When it comes to the Basel III banking reforms, the Eurozone and the US are dragging their feet. Some of the more sheltered economies have already begun enforcing changes to bank balance sheets. By comparison, the European arrangement still needs to be ratified by financial ministers before rules can come into full effect. In the US, it is a similar story.
Earlier in the year, the Basel committee amended the terms of the original agreement in what was seen as a major coup for global banks. Under new rules, they now have until 2019 to make adjustments to their balance sheets- an additional 4 years over the previously proposed deadline. Furthermore, capital requirements have also been made more lenient and banks can now hold a greater proportion of risky assets.
The politicization of banking reforms makes a mockery of the problem at hand. Regulators at all levels should have unchecked power to impose reforms as they see fit. When it comes to regulation, the Basel committee should not be making concessions to the private sector whatsoever. This is the very purpose of an independent supervisory body and, at present, the tail is wagging the dog.
Any fall-out from imposing a tougher regulatory regime should be viewed as part-and-parcel of restoring stability to the system. If the appropriate reforms lead to a tightening of lending conditions, then so be it. If this has a knock-on effect on GDP figures then it must simply be concluded that the economy is being propped up by easy credit.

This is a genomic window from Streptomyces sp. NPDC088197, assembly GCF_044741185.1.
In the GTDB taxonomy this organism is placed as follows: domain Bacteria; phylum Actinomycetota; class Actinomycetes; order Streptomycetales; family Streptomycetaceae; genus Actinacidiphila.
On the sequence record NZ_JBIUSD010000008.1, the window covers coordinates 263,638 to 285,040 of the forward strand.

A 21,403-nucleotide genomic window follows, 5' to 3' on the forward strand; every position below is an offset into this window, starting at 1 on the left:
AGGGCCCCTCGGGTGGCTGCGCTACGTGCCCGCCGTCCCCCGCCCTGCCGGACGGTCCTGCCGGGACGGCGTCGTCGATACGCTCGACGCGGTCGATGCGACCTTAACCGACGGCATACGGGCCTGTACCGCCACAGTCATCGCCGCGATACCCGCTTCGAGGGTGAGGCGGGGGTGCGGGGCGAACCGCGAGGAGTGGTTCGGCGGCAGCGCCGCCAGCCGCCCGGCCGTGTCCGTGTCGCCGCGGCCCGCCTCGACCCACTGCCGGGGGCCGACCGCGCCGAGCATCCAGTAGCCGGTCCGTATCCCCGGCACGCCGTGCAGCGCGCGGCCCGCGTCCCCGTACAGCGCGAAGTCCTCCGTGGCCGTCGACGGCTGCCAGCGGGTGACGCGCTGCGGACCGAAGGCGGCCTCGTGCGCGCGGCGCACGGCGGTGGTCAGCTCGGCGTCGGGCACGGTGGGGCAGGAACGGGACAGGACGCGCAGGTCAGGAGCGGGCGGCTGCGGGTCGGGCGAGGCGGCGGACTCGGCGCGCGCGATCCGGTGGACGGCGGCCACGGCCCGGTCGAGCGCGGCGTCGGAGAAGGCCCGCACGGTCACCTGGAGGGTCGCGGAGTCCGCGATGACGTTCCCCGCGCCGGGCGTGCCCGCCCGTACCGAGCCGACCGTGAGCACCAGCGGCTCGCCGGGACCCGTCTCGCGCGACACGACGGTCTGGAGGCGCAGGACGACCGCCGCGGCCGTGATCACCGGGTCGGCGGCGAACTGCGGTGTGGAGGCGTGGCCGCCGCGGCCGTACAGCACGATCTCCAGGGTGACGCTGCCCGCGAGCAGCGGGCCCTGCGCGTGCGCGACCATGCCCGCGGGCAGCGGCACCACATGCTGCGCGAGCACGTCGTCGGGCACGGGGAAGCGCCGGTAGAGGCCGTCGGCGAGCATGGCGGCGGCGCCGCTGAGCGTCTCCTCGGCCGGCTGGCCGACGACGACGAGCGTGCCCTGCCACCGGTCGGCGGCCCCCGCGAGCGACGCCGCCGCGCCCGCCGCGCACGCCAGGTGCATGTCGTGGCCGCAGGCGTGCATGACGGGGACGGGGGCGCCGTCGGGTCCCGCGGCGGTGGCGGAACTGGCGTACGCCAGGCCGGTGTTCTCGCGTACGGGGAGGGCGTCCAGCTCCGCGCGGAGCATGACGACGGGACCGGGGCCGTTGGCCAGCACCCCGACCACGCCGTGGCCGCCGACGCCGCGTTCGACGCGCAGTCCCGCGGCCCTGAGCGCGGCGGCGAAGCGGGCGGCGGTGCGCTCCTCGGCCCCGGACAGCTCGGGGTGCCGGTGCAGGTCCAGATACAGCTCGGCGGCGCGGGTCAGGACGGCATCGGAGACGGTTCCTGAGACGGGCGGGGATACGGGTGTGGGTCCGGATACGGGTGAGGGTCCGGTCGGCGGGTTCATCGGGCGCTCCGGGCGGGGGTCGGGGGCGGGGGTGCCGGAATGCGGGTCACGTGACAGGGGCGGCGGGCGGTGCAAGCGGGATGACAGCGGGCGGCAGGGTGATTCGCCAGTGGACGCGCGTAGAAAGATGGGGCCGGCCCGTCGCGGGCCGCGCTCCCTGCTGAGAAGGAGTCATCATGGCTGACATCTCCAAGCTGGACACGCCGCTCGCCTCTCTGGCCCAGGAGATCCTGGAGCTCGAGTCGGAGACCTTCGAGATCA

Those adopting a less interventionist stance will point to the importance of the banking sector in UK GDP figures. This zero-sum approach to global regulation is dangerous. If we are to learn one thing from the current financial crisis, it should be that a race-to-the-bottom is of benefit to no one in the long-run.
Given that the Basel committee consists of the industrial powerhouses that account for over 50% of world GDP, fears of losing domestic competitiveness might well be misplaced anyway.
Is the City on its last legs? Will compliance in 2019 be the straw that broke the camel's back? I suspect not. With all that's gone on over the last 4 years, UK based banks might even consider the one-size fits all Basel restrictions as a light touch.
Policy makers should be prioritizing financial integrity in their home economy before even considering the issue of international competitiveness. Across the world, tougher capital requirements should just be the tip of the iceberg. Anything less and Basel III risks becoming systemic failure mark II.